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Mandatory licensing for labour hire operators

Coal production at one of the open fields in the south of Siberia. Dumpers "BelAZ". September 2015.

Mandatory licensing of labour hire companies will be introduced in Queensland in a bid to crack-down on rogue operators who are exploiting and mistreating vulnerable workers.

Announcing the scheme at a Labour Day rally in Brisbane, Premier Annastacia Palaszczuk said mandatory licensing had become the only option with Malcolm Turnbull repeatedly turning a blind eye to labour hire rorts.

“Despite widespread evidence of rorting and the growing exploitation of Queensland workers employed through labour hire companies, Malcolm Turnbull refuses to act,” The Premier said.

“That’s why Queensland will go it alone by introducing a mandatory licensing scheme to protect vulnerable workers from exploitation and mistreatment.

“You need a licence to operate a real estate agency or to be a motor car dealer, so why shouldn’t you need a licence to run a labour hire firm?

“Just last month a Queensland labour hire company was found to have underpaid workers $77,649 over a seven week period.

“Some of these workers were at times forced to work entire days harvesting produce without food or drink, without pay, as well as being forced to live in isolated transient accommodation.

“The only way to put an end to this kind of appalling exploitation is through the introduction of a proper labour hire regulation scheme.”

Ms Palaszczuk said under the proposed mandatory licensing scheme, all labour hire providers operating in Queensland would need to:

  • pass a fit-and-proper person test;
  • comply with strict workplace laws, including workers’ compensation, wages and superannuation;
  • pay a license fee;
  • report regularly on their operations; and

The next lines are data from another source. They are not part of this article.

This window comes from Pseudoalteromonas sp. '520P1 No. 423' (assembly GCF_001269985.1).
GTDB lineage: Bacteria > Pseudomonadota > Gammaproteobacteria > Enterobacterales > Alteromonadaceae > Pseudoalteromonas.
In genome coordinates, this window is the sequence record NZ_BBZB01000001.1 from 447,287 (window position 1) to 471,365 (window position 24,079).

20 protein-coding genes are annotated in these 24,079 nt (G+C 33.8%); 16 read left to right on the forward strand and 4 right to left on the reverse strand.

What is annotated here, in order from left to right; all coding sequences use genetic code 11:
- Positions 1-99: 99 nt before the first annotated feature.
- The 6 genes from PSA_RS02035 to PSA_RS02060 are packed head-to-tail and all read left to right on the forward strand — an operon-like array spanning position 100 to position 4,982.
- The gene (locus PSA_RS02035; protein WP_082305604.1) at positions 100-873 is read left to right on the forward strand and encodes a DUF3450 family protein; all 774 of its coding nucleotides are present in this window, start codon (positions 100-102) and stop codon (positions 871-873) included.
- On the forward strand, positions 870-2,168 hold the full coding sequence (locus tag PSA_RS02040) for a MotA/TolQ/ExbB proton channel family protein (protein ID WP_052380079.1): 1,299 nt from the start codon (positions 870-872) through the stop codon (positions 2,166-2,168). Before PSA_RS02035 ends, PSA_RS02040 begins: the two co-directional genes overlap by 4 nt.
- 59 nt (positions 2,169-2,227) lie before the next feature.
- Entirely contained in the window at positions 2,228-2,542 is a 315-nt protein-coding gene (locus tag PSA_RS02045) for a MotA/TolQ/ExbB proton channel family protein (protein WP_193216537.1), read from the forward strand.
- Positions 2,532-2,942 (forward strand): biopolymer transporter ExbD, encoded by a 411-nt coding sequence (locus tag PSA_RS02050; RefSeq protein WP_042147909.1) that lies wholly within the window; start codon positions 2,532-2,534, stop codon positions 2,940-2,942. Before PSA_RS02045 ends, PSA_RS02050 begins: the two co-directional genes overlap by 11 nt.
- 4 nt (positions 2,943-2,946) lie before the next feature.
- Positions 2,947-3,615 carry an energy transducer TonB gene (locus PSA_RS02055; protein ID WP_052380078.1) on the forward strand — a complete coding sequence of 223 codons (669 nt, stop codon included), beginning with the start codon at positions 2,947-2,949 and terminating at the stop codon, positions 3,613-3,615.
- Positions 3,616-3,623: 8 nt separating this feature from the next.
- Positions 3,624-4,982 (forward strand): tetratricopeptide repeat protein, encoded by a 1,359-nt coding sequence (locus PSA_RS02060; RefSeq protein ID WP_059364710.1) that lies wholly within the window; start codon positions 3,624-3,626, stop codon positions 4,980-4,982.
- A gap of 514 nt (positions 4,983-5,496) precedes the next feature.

• divulge the number of employees they have engaged, along with the number of employees engaged through work visa arrangements.

Industrial Relations Minister Grace Grace said labour hire rorts were fast becoming a national disgrace.

“Barely a week goes by without yet another story of blatant worker exploitation, enabled by rogue labour hire providers,” Ms Grace said.

“We consulted widely with key industry stakeholders on the challenges facing the industry and the vast majority support mandatory licensing.

“They’re sick and tired of seeing workers outrageously exploited, and fed up with being undercut by shonky operators who flout the rules with impunity.

“Our mandatory licensing scheme is aimed squarely at protecting workers and restoring a level playing field so that ethical operators can compete fairly, without imposing any unnecessary administrative burdens.

“Our proposed new laws will be backed by stiff penalties and some offenders will be liable for criminal prosecution.

“A compliance unit will also be established to check licence holders for continued compliance with their licence conditions, and to investigate complaints.”

Legislation to give effect to mandatory labour hire licensing will be introduced in May, with the scheme expected to be up and running in 2018.

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